This is a copy of the Awake58 newsletter originally sent on Monday, September 17, 2018. Click here to subscribe.
Welcome to Awake58!
Hi, it’s Nation. Thank you for reading Awake58 and EdNC.org. We hope that this edition finds you safe and sound in the aftermath of Hurricane Florence. This week we highlight some of your answers on working second jobs, a visit with President Maria Pharr of South Piedmont Community College, and a photography program at Randolph Community College.
We have been tracking the impact of Hurricane Florence over recent days. It has been heartbreaking to see so many communities devastated. We remain worried about the impacts which may yet unfold. Please know our thoughts are with all of you. We know the real challenge for many families and communities will begin when the cameras and reporters go home.
This week Bryan Noreen and I traveled to the Tyson Family Center for Technology to learn more about South Piedmont Community College (SPCC). Dr. Maria Pharr and her staff welcomed us by showcasing their apprenticeship programs prior to walking us through their vision for the college over lunch.
Here are two key takeaways:
- Dr. Pharr feels that community colleges are the most effective option for students who choose to seek post-secondary education. “Community colleges provide a high quality education for the first two years of a baccalaureate degree, offer students an avenue to explore options which may include relevant training for high-demand, gainful employment, and receive more hands-on and personal attention throughout the college experience without incurring substantial debt.” Communicating and marketing this value is difficult, as community colleges rarely have the financial resources to get this message out.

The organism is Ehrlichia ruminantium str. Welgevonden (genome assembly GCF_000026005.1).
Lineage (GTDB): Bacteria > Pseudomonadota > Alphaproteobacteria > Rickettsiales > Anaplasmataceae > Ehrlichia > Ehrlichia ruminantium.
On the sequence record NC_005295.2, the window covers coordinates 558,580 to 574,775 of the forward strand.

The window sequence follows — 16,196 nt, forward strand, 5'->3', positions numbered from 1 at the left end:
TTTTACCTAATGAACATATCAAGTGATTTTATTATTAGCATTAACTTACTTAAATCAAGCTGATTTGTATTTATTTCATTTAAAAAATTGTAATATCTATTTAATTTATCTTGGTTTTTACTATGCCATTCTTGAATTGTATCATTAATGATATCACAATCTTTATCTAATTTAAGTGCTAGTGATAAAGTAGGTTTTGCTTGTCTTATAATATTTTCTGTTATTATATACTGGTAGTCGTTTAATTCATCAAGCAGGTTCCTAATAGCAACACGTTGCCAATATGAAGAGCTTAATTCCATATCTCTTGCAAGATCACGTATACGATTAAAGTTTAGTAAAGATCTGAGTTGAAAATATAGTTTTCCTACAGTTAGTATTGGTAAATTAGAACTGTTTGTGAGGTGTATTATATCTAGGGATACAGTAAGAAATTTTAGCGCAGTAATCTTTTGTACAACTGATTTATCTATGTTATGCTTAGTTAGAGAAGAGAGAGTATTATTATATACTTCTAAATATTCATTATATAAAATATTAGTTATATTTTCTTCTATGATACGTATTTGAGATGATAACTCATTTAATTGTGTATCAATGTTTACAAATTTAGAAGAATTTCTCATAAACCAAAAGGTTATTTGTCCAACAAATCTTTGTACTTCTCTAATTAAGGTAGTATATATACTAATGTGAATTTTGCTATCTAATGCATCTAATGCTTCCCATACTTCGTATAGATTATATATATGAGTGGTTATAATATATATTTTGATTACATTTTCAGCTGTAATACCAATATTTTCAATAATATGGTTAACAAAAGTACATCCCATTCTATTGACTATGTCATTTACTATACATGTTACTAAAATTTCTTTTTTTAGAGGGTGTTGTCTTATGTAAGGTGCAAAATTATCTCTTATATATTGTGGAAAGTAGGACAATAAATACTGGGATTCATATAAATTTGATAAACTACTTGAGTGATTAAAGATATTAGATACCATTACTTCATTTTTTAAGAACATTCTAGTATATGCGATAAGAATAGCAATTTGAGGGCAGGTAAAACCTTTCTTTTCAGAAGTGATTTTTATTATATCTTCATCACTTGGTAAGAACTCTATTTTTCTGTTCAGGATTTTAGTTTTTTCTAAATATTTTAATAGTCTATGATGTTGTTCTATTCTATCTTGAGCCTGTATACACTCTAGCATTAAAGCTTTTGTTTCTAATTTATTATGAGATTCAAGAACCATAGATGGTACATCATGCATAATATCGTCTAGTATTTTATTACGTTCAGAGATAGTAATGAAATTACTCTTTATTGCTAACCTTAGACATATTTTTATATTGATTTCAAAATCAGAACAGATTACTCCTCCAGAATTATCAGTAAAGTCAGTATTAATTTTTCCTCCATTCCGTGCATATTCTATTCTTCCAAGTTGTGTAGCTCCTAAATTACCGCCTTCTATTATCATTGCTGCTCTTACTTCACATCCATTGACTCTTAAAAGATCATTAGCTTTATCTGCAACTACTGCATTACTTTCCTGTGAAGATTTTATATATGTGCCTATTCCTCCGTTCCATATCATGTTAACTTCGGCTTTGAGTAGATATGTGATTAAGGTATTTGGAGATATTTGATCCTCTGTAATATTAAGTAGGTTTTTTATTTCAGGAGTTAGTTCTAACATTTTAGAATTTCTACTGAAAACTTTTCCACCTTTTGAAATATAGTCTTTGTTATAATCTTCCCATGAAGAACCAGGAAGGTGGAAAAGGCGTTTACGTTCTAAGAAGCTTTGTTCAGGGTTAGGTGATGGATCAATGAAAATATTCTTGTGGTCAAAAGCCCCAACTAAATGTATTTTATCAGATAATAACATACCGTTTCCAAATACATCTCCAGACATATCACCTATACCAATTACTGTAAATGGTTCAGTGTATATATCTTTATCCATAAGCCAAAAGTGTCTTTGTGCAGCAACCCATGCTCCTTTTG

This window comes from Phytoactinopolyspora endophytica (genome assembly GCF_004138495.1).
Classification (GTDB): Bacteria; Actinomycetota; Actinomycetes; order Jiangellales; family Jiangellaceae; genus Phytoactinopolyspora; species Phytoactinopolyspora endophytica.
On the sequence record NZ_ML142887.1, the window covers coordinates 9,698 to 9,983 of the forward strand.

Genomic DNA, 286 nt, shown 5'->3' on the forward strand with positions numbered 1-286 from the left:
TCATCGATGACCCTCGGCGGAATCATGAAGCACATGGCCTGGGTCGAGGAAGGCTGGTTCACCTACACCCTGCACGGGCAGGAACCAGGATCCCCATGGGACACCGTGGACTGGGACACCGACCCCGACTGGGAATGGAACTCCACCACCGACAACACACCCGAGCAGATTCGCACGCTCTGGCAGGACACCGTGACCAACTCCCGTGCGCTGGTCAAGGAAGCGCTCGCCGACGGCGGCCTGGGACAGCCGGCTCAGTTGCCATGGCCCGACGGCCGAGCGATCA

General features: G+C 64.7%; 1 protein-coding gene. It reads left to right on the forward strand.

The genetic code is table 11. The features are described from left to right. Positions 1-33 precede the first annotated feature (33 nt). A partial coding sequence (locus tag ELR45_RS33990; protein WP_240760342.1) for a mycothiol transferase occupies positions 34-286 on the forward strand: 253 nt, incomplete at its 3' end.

- Dr. Pharr believes part of the SPCC secret sauce is, “a lack of organizational silos.” The college is attempting to break down barriers between administrative structures that typically exist between our credit bearing and non-credit bearing programs. “When a student comes to us with a goal, we want them to have a seamless experience in entering the most applicable program to meet their short- and long-term goals.”
I would be curious to know more about any work going on within your campus to break down silos — just reply to this email.
And, finally, a special thank you to the many faculty who wrote in to share their experiences working second jobs. I’ve shared some of your comments below.
Join us on October 8th
We will be at the NC Community College System Conference in October. Will you? We will have a table at the conference and we hope you will say hi, but we also have something cool to announce.
We invite you to be our guest for a reception the evening of October 8th at Marbles Kids Museum in downtown Raleigh featuring Sam Jones BBQ, additional food, drinks, and live music. The event will begin at 6:00 p.m.
This event is made possible by the generous sponsorship of the John M Belk Endowment. The event is free, but space is limited so RSVP today by clicking here.
“Vermont native Nathan Burton knew he wanted to pursue photography as a career after high school. He and his dad decided to tour some of the best schools in the country to find the right fit.”
And then he found Randolph Community College. He shares in the piece, “I was at first super skeptical … how could a community college have something that was greater?”
Blue Ridge Community College President Laura Leatherwood tells Analisa Sorrells, “We are embedding ourselves in our schools, but we are also embedding ourselves in our companies, and when you can match that together, then you’re preparing a next-generation workforce.”